Although my initial impressions of The Heroic Legend of Arslan were highly positive, enthusiastically pointing to its depiction of the crises of confidence facing an exiled heir to the throne learning the injustices the house he represents has placed its people under, this enthusiasm has waned as the series has settled into its stride. Quite why was initially hard to describe; knowing that Arslan was from the same writer as the superlative Legend of the Galactic Heroes made initial criticisms about the style, narrative voice or aesthetics seem like they were based on placing this new, unrelated series in the shadow of something known to be a standout classic of its genre. Galactic Heroes is a 110 episode minimum OVA from some decades ago, meaning it was made under a very different release pattern and era of animation to a modern-day weekly broadcast television series. Making direct comparisons between things in fundamentally different media in this way is a common misconception among writing about anime, particularly in aesthetic terms; as a result, it took some time to settle into accepting Arslan for what it is, and then in turn discussing what works and does not work within that medium.
The most interesting aspect of the opening episodes of Arslan was definitely its portrayal of the young prince as someone naïve, sheltered and as a result wholly patriotic and incapable of comprehending the misdeeds of his nation. It did not inherently present the enemy nation, Lusitania, as good (because they, in turn, were shown to be treacherous and brutal), but it did not automatically assume either that the prince would become a good king without some serious attitude changes or that Pars was a good kingdom. It seemed to offer some thematic nuance that would drive an interesting character journey; following his exile, the prince visits an exiled military genius (with echoes of Galactic Heroes‘ Yang Wenli, someone so dangerous in his ability to win wars bloodlessly he ended up in exile) to apparently build allies and help retake his kingdom. Someone strong in something other than arms is clearly needed to fight an enemy who have won the war by starting a riot inside Pars’ capital to get past its walls. This plotline remains interesting; Prince Arslan meets, once again, the Lusitanian slave he freed – now a military officer of some standing – and both are shown to have changed. The Lusitanian officer is not prepared to accept her men’s mistreatment of defeated innocents, perhaps softened by her time in Pars. Arslan is shown finding his courage to stand up to injustice as Lusitanian soldiers threaten a Parsian woman. It is simplistic, for sure – a very easy barometer of character progression within fantasy tropes – but it works.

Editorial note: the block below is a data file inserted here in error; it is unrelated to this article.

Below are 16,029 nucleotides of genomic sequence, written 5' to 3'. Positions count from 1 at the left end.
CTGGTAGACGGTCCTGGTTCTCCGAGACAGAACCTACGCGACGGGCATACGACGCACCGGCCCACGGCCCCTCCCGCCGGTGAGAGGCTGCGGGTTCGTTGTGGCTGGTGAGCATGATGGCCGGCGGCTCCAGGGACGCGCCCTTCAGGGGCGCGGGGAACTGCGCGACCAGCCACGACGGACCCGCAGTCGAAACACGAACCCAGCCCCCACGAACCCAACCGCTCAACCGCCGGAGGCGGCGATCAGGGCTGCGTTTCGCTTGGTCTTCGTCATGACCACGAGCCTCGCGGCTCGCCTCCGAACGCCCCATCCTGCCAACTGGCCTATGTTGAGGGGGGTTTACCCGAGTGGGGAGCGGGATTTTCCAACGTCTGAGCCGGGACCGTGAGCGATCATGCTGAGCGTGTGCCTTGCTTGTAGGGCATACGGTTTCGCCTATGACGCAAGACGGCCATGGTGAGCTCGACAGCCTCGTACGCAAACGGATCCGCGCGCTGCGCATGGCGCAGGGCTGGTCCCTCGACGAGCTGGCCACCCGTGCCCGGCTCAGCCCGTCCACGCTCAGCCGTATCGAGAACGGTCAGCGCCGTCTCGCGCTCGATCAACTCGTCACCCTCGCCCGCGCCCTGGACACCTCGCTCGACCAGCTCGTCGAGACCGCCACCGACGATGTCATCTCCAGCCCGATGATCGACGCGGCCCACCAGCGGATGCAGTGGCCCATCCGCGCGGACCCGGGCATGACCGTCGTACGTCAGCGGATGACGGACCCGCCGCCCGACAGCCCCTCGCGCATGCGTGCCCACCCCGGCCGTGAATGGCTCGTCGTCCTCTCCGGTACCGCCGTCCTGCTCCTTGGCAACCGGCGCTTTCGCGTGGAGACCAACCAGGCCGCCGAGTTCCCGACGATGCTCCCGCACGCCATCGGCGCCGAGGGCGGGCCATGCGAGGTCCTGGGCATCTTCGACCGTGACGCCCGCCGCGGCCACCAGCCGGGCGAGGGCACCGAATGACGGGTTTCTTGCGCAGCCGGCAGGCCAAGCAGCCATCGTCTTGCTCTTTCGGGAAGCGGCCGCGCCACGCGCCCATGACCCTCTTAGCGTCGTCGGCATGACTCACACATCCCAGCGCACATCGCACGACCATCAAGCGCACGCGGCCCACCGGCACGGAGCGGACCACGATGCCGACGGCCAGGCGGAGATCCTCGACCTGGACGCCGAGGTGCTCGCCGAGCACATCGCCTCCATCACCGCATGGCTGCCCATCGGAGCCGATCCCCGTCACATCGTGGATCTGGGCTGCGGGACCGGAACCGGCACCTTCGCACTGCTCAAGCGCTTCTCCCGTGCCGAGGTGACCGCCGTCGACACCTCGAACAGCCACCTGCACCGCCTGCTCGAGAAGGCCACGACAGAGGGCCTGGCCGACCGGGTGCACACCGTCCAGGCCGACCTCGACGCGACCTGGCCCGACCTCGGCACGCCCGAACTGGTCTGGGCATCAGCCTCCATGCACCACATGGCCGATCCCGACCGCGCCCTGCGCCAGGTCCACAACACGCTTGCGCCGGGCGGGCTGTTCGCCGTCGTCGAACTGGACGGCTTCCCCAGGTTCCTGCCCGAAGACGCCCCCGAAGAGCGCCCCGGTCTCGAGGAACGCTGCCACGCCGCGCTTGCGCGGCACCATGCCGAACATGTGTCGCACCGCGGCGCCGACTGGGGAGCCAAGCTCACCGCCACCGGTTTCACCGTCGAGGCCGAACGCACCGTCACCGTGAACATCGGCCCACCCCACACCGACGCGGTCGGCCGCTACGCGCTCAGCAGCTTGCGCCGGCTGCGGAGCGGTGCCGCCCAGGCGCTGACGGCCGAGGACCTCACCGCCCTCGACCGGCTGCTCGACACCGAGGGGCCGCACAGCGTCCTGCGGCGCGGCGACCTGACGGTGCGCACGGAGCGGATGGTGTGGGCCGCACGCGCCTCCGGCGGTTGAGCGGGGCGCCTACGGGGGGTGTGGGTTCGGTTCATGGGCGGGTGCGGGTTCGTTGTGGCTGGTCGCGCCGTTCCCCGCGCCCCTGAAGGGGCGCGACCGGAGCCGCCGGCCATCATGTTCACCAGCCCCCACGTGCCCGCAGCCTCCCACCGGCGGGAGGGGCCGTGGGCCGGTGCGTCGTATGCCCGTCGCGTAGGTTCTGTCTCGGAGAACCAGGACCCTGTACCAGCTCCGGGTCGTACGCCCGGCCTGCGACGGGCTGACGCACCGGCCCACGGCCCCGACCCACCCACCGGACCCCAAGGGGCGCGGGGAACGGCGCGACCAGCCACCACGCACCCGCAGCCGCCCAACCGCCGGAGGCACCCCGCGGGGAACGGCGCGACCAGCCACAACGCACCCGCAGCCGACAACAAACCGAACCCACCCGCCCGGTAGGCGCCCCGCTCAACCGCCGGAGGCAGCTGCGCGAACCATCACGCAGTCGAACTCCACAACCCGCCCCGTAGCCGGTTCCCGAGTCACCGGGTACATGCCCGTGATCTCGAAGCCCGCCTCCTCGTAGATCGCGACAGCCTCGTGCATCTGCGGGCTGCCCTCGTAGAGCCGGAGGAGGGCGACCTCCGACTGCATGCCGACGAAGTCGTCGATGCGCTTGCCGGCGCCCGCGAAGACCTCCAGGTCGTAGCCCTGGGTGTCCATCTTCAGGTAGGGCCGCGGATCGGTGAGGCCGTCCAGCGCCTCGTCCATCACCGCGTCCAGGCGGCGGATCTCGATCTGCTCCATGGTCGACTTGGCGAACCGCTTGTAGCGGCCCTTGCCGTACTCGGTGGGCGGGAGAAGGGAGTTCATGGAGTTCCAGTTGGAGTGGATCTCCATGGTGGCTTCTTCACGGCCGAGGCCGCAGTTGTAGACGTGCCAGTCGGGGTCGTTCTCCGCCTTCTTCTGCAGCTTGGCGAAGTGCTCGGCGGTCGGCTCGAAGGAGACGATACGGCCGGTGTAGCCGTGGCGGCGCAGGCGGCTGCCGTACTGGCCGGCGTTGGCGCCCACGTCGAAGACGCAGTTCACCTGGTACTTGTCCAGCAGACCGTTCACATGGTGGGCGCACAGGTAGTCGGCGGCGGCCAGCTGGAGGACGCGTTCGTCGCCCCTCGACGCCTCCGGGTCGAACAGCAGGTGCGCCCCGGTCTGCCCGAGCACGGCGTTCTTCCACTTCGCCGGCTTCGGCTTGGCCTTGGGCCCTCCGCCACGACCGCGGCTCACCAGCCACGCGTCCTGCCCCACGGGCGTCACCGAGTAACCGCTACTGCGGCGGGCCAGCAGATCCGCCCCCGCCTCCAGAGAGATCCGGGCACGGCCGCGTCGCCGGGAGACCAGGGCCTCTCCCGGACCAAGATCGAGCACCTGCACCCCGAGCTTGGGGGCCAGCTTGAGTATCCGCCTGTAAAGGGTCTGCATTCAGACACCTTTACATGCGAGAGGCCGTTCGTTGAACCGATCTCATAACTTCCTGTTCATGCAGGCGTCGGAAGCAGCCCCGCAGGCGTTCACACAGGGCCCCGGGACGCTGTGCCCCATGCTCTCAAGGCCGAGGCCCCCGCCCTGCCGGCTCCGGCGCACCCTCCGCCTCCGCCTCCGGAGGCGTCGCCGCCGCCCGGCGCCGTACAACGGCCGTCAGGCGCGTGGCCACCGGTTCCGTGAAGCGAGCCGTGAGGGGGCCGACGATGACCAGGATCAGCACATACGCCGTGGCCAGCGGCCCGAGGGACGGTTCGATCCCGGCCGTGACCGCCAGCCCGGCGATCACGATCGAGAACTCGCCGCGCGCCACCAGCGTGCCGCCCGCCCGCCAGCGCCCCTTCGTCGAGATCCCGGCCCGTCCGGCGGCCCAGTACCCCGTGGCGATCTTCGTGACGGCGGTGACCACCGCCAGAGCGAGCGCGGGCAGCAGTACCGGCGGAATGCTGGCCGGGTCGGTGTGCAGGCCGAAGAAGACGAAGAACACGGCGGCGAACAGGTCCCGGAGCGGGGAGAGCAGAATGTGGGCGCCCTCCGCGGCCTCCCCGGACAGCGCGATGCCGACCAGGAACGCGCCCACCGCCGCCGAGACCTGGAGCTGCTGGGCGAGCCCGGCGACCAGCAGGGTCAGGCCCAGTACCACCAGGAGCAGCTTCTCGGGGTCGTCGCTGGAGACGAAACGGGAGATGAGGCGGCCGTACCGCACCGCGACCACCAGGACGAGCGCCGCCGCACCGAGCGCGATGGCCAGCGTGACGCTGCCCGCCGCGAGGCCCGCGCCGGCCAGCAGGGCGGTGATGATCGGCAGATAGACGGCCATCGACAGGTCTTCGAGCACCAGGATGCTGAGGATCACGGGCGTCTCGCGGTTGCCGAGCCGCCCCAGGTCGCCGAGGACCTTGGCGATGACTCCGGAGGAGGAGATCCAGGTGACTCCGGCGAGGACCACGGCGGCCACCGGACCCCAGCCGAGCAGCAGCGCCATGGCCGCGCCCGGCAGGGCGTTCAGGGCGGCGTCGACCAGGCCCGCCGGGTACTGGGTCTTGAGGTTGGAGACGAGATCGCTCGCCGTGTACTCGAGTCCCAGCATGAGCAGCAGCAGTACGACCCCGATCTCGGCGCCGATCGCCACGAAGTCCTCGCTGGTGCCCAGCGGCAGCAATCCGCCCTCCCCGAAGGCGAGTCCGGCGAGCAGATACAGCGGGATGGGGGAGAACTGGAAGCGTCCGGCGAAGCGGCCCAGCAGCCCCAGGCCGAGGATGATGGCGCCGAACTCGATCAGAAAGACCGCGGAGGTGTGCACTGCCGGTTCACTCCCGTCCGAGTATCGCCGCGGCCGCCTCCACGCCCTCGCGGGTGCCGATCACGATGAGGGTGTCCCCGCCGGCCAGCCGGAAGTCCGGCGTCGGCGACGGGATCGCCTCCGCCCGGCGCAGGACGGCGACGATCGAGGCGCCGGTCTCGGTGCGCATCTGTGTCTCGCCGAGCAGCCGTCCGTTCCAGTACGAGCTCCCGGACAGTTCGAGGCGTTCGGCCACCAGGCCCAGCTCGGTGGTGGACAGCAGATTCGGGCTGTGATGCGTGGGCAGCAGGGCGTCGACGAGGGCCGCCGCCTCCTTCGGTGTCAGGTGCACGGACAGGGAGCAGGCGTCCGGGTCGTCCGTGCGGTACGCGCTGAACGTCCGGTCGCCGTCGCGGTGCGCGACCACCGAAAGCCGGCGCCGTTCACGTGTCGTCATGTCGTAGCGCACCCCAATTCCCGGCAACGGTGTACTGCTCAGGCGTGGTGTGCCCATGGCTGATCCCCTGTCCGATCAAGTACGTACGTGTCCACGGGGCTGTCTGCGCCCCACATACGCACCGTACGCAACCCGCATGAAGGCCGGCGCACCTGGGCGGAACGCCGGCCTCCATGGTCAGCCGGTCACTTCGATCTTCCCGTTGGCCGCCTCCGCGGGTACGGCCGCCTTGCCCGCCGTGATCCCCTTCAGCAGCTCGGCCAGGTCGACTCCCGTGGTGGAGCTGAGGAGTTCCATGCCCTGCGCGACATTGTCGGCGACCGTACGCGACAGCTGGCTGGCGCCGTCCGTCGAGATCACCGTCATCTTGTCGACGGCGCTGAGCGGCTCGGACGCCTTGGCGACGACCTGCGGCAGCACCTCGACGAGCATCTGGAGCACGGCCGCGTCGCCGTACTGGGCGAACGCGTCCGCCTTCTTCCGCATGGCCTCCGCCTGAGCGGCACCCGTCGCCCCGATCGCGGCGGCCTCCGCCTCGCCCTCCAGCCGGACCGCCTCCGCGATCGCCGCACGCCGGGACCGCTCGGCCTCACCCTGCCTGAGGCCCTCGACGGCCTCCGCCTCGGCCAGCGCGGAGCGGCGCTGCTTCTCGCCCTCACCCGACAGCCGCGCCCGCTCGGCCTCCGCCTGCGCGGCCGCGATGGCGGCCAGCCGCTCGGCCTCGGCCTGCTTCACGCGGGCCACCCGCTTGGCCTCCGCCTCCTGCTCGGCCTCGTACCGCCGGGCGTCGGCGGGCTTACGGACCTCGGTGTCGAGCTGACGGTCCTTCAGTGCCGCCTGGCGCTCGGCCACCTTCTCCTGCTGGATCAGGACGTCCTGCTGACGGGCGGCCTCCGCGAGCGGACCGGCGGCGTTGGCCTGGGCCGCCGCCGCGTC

But Arslan’s story is only part of the story being told by this point in the series; the B-plots, surrounding the occupation of Pars and the fate of the royal family (the missing-in-action King Andragoras and his wife Tahamenay), as well as the flight of a roguish bard who was in the castle when it fell, are comparatively poor. The latter story’s weakness is more easily explained; during the flight from the fallen city, an obnoxious rogue ends up travelling alongside an uptight priestess in a crushingly tediously executed odd-couple plot. Both are seeking Arslan, in a fashion, yet the writing of their interaction is uninspired tsundere stuff that feels underwhelming as a progression from the apparent nuance of the political/bildungsroman A-plot of the young prince-in-exile. The jokes are not particularly funny, and while Varangis is one of only a small number of women in the story she is hardly well-depicted. Her costume and mannerisms feel like they are from a different style of fantasy story to the heavier, more medieval look of the fighting-men in Arslan – she performs stunts of horseback archery in something resembling a Roman courtesan’s outfit. Interestingly, in a previous adaptation of the story, she was depicted in full plate armour – an aesthetic that somewhat more suits the hard-fighting warrior priestess she is written to be.